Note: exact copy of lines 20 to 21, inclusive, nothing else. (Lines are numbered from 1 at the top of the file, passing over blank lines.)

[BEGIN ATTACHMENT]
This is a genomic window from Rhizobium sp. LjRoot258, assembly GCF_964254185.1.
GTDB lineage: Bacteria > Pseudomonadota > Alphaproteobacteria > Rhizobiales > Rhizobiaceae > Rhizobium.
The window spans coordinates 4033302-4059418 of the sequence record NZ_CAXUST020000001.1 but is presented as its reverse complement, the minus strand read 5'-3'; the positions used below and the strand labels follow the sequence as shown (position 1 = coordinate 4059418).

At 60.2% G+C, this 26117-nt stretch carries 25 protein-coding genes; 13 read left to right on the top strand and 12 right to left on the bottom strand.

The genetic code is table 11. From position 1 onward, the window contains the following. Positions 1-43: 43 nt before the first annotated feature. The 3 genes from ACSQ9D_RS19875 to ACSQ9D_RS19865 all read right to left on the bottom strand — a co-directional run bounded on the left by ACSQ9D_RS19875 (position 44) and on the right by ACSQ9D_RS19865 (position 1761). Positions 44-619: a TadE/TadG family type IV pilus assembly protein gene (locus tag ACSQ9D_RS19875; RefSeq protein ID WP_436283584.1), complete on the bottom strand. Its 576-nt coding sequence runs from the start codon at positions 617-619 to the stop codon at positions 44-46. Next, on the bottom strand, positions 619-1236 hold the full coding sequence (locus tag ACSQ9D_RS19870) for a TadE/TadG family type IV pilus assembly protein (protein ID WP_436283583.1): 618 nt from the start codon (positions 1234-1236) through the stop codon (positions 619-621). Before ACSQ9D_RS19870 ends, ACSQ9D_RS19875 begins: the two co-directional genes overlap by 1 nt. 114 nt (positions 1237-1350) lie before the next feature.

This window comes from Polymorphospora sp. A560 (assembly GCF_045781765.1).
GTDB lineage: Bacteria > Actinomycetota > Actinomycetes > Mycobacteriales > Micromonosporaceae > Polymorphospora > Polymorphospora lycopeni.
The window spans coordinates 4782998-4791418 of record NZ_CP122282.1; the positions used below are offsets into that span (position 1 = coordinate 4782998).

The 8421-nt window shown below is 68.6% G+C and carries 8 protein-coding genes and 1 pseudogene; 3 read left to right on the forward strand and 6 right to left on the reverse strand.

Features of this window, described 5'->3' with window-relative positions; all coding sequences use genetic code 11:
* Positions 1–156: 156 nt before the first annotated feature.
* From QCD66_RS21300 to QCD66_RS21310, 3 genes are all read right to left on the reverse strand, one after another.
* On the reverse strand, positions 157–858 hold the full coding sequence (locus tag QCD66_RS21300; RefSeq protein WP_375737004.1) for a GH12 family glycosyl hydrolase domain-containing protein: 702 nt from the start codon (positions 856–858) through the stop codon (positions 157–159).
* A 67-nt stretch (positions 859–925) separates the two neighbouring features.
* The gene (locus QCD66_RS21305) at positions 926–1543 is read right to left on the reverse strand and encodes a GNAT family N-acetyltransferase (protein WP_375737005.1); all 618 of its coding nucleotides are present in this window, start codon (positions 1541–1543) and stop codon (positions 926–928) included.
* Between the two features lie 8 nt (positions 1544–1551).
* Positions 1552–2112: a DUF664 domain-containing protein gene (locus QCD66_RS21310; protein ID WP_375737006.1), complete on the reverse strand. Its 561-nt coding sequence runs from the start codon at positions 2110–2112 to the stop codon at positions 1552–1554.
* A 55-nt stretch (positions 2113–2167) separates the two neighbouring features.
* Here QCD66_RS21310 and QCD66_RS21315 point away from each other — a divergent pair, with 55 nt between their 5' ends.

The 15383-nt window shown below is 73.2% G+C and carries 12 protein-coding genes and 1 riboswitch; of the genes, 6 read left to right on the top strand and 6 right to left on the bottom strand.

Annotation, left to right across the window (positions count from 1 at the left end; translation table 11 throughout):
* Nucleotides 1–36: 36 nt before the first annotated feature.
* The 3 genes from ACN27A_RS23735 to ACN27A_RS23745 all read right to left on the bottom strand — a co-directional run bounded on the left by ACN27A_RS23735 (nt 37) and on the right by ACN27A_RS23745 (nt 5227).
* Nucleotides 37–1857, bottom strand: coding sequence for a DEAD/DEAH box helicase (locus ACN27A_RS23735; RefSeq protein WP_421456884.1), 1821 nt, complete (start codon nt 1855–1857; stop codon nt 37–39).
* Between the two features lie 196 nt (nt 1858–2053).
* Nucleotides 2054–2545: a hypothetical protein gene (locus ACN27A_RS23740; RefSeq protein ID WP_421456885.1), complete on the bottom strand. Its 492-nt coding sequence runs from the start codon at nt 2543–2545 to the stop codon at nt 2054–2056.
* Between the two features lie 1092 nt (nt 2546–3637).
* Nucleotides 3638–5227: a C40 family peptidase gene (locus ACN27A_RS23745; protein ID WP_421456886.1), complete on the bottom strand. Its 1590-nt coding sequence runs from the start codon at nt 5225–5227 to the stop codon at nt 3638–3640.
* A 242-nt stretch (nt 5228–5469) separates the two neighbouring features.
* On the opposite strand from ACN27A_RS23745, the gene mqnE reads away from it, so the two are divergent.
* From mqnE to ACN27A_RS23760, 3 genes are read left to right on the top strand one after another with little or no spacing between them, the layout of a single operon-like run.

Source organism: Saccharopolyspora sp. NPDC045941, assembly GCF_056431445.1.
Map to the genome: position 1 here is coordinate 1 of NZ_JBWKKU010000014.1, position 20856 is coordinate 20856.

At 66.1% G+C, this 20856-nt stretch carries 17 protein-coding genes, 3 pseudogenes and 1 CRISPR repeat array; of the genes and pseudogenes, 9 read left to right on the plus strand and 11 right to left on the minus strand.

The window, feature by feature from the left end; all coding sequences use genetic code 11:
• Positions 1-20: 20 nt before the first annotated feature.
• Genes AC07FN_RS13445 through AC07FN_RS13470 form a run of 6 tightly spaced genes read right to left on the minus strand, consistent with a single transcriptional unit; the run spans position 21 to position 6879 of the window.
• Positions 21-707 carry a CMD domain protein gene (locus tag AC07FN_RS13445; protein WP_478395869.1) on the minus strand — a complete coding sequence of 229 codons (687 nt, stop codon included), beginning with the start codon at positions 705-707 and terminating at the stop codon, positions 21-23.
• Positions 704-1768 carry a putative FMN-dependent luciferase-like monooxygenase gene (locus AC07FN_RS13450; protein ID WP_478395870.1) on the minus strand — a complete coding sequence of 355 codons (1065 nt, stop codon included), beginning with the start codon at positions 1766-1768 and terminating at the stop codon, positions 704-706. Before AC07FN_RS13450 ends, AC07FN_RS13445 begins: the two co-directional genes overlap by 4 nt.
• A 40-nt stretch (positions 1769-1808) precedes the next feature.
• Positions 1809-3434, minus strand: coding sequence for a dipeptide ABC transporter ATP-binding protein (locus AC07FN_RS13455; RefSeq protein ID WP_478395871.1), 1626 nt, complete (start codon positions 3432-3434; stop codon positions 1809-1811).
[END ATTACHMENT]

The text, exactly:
The 15383-nt window shown below is 73.2% G+C and carries 12 protein-coding genes and 1 riboswitch; of the genes, 6 read left to right on the top strand and 6 right to left on the bottom strand.

Annotation, left to right across the window (positions count from 1 at the left end; translation table 11 throughout):